Resisting Immigration Reform

Identity politics rejects ending illegal immigration and reforming legal immigration.

by Victor Davis Hanson // National Review Online 

We are fast approaching what promises to be the year of “comprehensive immigration reform.” In the manner of the “Affordable Care Act,” it will not be comprehensive nor will it reform U.S._Border_Patrol_Badgeimmigration.

All sorts of new trends have emerged in the American Southwest to address the fact that federal immigration law does not really apply to those who arrived here illegally from Mexico or Latin America. In-state tuition discounts at public universities are now customarily extended to those without citizenship — in effect, privileging the foreign national over the U.S.-citizen student from out of state who helps subsidize the cost. Cities establish sanctuary zones that protect illegal immigrants from the enforcement of federal immigration laws — and the taxpayer picks up the additional tab in social services. Imagine what might happen should a city declare in similar fashion that it was exempt from enforcing federal gun-control laws.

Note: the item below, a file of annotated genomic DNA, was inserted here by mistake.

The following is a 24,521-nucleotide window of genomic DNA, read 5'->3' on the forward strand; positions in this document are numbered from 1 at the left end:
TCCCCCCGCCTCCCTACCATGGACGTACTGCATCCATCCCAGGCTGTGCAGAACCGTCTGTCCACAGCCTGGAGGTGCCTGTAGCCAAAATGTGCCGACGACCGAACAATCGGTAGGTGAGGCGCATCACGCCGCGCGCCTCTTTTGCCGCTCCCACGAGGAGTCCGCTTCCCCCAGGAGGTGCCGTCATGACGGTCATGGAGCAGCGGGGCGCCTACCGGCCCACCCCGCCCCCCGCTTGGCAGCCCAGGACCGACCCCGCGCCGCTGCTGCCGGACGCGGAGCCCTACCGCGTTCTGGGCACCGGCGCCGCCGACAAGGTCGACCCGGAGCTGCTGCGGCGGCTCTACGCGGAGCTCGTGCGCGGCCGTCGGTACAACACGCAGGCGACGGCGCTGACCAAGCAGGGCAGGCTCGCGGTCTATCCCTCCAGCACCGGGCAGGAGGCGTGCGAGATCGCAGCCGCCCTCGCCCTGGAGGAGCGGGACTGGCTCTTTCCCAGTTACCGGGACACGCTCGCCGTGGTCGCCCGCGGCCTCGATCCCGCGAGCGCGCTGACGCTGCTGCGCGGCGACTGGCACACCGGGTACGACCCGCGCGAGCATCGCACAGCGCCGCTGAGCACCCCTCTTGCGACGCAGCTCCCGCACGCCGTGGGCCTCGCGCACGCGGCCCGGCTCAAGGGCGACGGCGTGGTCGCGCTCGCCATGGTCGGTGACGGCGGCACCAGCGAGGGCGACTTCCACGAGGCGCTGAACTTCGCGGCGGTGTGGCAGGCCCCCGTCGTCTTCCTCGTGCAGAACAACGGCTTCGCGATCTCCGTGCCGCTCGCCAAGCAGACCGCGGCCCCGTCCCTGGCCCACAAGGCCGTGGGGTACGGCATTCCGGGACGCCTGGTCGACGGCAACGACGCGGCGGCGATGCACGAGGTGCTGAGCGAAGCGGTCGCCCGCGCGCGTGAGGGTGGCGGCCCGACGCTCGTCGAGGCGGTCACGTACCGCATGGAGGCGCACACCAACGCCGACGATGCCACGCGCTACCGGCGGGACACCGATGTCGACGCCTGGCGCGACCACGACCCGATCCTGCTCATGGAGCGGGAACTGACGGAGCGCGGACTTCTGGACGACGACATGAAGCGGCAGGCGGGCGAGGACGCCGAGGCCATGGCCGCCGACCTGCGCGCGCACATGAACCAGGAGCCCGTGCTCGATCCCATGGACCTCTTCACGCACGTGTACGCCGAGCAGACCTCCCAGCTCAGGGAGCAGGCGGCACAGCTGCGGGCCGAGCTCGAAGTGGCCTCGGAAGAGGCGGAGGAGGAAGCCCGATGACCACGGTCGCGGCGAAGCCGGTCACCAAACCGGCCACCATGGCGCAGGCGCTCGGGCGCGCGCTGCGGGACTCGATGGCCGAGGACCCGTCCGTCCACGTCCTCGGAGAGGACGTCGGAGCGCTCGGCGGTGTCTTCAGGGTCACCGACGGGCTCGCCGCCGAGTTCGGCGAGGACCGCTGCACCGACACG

Another trend is the effort to end penalties for past use of multiple Social Security numbers. Many who crossed the border illegally adopted various — and thus fraudulent — identities and acquired numerous Social Security numbers. When they later obtained green cards or citizenship, their poly-personas were found out. But isn’t it discriminatory to count such illegal behavior against the job applicant, if such criteria apply disproportionately to a particular ethnic group?

In other words, there is an effort to make the idea of immigration law per se mostly irrelevant, and instead to focus only on the immigrant in terms of his ethnic makeup and place of origin. Read more →